Scientists introduce China’s monkfruit in Himachal
Named after monks who cultivated it, the fruit is known for its sweetness and is a non-caloric natural sweetener, making it ideal for diabetics
In a first, scientists of CSIR’s Institute of Himalayan Bioresource Technology (IHBT), Palampur, have introduced the cultivation of monkfruit in Kullu district of Himachal Pradesh.
IHBT director Sanjay Kumar said monkfruit cultivation was initiated on a trial basis by planting 50 seedlings in farmer Manav Khullar’s fields at Raison in Naggar tehsil of Kullu on Monday. If successful, the fruit will be grown commercially.
Monkfruit (Siraitia grosvenorii) was originally grown only in China and known as luohan guo. It’s a small, green melon named after the monks who cultivated it. The fruit is known the world over for its sweetness and is used as a non-caloric natural sweetener.
Despite its demand, this crop was only cultivated in China till recently.
“Suitable agro-climatic conditions are also available in India, particularly in Himachal Pradesh. Keeping in mind the importance and essentiality of non-nutritive natural sweeteners, we have introduced monkfruit in Kullu,” Kumar said.
ICAR brought fruit seeds from China in 2018
He said the monkfruit seeds were brought to India from China through Indian Council of Agricultural Research’s National Bureau of Plant Genetic Resources, New Delhi, in March 2018.
Principal scientist Probir Kumar Pal and his team developed the technology for generating quality planting material, its basic agronomic cultivation practices, fruiting technique and post-harvest management.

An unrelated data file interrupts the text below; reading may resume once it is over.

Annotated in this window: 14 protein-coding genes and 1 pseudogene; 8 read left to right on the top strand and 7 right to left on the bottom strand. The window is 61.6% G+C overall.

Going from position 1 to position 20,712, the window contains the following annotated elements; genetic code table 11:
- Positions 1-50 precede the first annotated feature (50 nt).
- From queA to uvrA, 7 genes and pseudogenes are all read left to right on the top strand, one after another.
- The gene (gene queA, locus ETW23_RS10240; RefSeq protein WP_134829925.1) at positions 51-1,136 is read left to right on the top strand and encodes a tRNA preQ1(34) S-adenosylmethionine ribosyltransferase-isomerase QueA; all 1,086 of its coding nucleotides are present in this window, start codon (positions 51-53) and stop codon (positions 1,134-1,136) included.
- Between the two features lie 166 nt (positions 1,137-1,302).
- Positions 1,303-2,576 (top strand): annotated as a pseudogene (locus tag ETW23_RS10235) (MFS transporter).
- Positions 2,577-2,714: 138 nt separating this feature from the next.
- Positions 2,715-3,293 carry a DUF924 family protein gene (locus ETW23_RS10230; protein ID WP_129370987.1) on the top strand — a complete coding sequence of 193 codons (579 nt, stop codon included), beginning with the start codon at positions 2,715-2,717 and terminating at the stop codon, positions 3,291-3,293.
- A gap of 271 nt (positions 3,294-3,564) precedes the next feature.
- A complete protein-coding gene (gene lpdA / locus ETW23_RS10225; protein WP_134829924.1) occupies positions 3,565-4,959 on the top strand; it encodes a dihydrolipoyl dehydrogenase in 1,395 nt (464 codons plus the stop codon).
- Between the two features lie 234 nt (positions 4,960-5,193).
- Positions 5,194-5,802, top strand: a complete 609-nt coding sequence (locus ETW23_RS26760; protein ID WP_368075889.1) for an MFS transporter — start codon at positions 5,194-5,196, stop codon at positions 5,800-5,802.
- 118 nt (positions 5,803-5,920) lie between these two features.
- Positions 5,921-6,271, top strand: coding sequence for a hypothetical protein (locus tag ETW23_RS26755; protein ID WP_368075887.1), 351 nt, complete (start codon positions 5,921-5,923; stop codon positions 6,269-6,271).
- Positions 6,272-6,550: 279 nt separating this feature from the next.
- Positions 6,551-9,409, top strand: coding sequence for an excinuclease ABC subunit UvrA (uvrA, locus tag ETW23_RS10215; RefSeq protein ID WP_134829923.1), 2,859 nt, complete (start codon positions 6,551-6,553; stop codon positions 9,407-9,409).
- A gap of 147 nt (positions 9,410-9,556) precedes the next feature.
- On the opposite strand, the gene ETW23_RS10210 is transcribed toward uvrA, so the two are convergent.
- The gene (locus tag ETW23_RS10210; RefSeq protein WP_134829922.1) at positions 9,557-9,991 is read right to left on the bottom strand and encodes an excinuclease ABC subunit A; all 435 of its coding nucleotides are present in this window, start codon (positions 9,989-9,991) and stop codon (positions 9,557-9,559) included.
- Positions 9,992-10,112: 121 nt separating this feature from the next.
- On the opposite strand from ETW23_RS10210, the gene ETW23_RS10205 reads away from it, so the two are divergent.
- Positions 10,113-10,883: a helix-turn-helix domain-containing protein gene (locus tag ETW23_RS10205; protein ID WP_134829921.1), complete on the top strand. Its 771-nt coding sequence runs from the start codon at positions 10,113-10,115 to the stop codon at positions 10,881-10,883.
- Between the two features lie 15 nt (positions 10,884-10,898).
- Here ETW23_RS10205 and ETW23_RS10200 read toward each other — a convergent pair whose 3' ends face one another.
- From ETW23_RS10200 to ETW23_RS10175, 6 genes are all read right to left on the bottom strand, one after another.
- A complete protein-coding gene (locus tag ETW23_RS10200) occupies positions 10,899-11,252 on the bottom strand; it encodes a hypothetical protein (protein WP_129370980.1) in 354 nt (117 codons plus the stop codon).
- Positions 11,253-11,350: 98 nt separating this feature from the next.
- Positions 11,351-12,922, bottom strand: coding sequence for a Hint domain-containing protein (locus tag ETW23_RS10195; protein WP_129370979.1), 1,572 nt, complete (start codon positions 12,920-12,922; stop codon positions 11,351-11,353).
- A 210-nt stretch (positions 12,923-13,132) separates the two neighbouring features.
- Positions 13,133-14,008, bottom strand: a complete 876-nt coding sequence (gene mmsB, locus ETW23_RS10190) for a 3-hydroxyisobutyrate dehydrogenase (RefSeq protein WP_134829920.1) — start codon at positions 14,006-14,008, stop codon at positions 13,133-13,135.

At present, monkfruit is being cultivated at the Council of Scientific and Industrial Research (CSIR)-run IHBT with good quality fruits under farm conditions. “The plant grows well in mountainous areas with an annual mean temperature of 16 to 20°C and humid conditions. Himachal Pradesh is a suitable for its large-scale cultivation,” said Kumar.
He said initially the project was funded by CSIR and now its cultivation is being promoted with financial support from the Himachal Pradesh Council for Science, Technology and Environment, Shimla.
Pal said the plant starts bearing fruit in eight months if the atmosphere is conducive. Experiments have shown that the average life of the plant is four to five years. The fruit weighs 60-65g and in some cases 100g. The average yield is 1kg from each plant.
Healthy alternative for sugar
Kumar said the intake of added cane sugar can lead to lifestyle diseases such as insulin resistance, Type-2 diabetes, liver problems, metabolic syndrome, and heart disease. Monkfruit offers a healthy alternative.
Since India is home to 6.24 crore people with Type-2 diabetes, this is a wonder fruit for them, said the director.
He said the IHBT has signed a material transfer agreement with Khullar and provided 50 plants of monkfruit for field trials.